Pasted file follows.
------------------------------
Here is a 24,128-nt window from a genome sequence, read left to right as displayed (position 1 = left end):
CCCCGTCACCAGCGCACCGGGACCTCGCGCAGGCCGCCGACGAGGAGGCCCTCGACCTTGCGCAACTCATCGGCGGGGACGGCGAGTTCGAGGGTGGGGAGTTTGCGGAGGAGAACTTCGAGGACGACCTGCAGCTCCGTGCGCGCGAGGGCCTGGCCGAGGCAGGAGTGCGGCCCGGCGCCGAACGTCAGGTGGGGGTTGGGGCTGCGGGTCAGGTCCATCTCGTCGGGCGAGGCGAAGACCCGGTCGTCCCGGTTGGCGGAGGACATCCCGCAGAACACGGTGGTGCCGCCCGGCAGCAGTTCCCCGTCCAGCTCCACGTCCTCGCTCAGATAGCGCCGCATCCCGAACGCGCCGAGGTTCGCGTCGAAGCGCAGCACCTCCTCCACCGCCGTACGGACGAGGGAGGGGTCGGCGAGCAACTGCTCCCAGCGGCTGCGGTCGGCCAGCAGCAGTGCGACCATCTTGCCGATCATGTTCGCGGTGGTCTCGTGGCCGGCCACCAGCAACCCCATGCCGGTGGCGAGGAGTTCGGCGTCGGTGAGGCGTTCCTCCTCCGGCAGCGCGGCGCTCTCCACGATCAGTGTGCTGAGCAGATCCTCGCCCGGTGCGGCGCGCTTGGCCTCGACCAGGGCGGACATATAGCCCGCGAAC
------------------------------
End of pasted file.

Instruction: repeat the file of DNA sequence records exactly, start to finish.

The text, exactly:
Here is a 24,128-nt window from a genome sequence, read left to right as displayed (position 1 = left end):
CCCCGTCACCAGCGCACCGGGACCTCGCGCAGGCCGCCGACGAGGAGGCCCTCGACCTTGCGCAACTCATCGGCGGGGACGGCGAGTTCGAGGGTGGGGAGTTTGCGGAGGAGAACTTCGAGGACGACCTGCAGCTCCGTGCGCGCGAGGGCCTGGCCGAGGCAGGAGTGCGGCCCGGCGCCGAACGTCAGGTGGGGGTTGGGGCTGCGGGTCAGGTCCATCTCGTCGGGCGAGGCGAAGACCCGGTCGTCCCGGTTGGCGGAGGACATCCCGCAGAACACGGTGGTGCCGCCCGGCAGCAGTTCCCCGTCCAGCTCCACGTCCTCGCTCAGATAGCGCCGCATCCCGAACGCGCCGAGGTTCGCGTCGAAGCGCAGCACCTCCTCCACCGCCGTACGGACGAGGGAGGGGTCGGCGAGCAACTGCTCCCAGCGGCTGCGGTCGGCCAGCAGCAGTGCGACCATCTTGCCGATCATGTTCGCGGTGGTCTCGTGGCCGGCCACCAGCAACCCCATGCCGGTGGCGAGGAGTTCGGCGTCGGTGAGGCGTTCCTCCTCCGGCAGCGCGGCGCTCTCCACGATCAGTGTGCTGAGCAGATCCTCGCCCGGTGCGGCGCGCTTGGCCTCGACCAGGGCGGACATATAGCCCGCGAAC